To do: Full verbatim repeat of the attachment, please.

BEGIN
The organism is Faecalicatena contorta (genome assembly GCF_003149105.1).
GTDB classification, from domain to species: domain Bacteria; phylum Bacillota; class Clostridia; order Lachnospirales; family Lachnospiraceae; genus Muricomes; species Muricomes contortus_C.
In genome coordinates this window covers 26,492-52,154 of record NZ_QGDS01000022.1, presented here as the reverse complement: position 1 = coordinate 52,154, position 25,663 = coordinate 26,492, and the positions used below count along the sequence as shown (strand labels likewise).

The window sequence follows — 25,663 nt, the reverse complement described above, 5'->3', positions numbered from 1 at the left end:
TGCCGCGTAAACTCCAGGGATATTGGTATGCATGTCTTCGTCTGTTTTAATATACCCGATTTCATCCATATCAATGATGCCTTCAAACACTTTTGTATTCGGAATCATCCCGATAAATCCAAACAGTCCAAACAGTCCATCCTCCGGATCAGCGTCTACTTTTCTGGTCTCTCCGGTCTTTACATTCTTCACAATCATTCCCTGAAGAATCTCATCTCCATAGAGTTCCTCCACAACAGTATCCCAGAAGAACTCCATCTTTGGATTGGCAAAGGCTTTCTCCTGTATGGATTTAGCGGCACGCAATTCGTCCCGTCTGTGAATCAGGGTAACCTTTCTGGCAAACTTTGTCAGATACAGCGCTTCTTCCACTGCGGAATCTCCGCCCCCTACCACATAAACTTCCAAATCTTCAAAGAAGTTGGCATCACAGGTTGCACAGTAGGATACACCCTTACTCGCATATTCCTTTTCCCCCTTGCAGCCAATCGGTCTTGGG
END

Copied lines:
The organism is Faecalicatena contorta (genome assembly GCF_003149105.1).
GTDB classification, from domain to species: domain Bacteria; phylum Bacillota; class Clostridia; order Lachnospirales; family Lachnospiraceae; genus Muricomes; species Muricomes contortus_C.
In genome coordinates this window covers 26,492-52,154 of record NZ_QGDS01000022.1, presented here as the reverse complement: position 1 = coordinate 52,154, position 25,663 = coordinate 26,492, and the positions used below count along the sequence as shown (strand labels likewise).

The window sequence follows — 25,663 nt, the reverse complement described above, 5'->3', positions numbered from 1 at the left end:
TGCCGCGTAAACTCCAGGGATATTGGTATGCATGTCTTCGTCTGTTTTAATATACCCGATTTCATCCATATCAATGATGCCTTCAAACACTTTTGTATTCGGAATCATCCCGATAAATCCAAACAGTCCAAACAGTCCATCCTCCGGATCAGCGTCTACTTTTCTGGTCTCTCCGGTCTTTACATTCTTCACAATCATTCCCTGAAGAATCTCATCTCCATAGAGTTCCTCCACAACAGTATCCCAGAAGAACTCCATCTTTGGATTGGCAAAGGCTTTCTCCTGTATGGATTTAGCGGCACGCAATTCGTCCCGTCTGTGAATCAGGGTAACCTTTCTGGCAAACTTTGTCAGATACAGCGCTTCTTCCACTGCGGAATCTCCGCCCCCTACCACATAAACTTCCAAATCTTCAAAGAAGTTGGCATCACAGGTTGCACAGTAGGATACACCCTTACTCGCATATTCCTTTTCCCCCTTGCAGCCAATCGGTCTTGGG